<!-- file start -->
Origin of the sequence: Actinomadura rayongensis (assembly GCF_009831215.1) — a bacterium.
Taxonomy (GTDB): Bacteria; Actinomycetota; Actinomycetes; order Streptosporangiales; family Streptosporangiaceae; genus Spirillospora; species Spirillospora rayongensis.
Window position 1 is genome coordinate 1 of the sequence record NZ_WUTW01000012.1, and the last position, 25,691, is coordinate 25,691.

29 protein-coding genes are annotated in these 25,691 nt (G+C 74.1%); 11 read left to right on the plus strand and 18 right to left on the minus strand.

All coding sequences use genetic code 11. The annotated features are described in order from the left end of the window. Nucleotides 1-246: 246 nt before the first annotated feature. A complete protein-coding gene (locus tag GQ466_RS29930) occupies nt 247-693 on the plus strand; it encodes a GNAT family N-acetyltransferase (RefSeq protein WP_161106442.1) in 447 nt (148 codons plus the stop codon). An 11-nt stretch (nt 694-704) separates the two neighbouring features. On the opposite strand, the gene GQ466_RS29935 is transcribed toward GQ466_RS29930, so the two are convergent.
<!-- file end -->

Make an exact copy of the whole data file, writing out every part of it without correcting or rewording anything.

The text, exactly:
Origin of the sequence: Actinomadura rayongensis (assembly GCF_009831215.1) — a bacterium.
Taxonomy (GTDB): Bacteria; Actinomycetota; Actinomycetes; order Streptosporangiales; family Streptosporangiaceae; genus Spirillospora; species Spirillospora rayongensis.
Window position 1 is genome coordinate 1 of the sequence record NZ_WUTW01000012.1, and the last position, 25,691, is coordinate 25,691.

29 protein-coding genes are annotated in these 25,691 nt (G+C 74.1%); 11 read left to right on the plus strand and 18 right to left on the minus strand.

All coding sequences use genetic code 11. The annotated features are described in order from the left end of the window. Nucleotides 1-246: 246 nt before the first annotated feature. A complete protein-coding gene (locus tag GQ466_RS29930) occupies nt 247-693 on the plus strand; it encodes a GNAT family N-acetyltransferase (RefSeq protein WP_161106442.1) in 447 nt (148 codons plus the stop codon). An 11-nt stretch (nt 694-704) separates the two neighbouring features. On the opposite strand, the gene GQ466_RS29935 is transcribed toward GQ466_RS29930, so the two are convergent.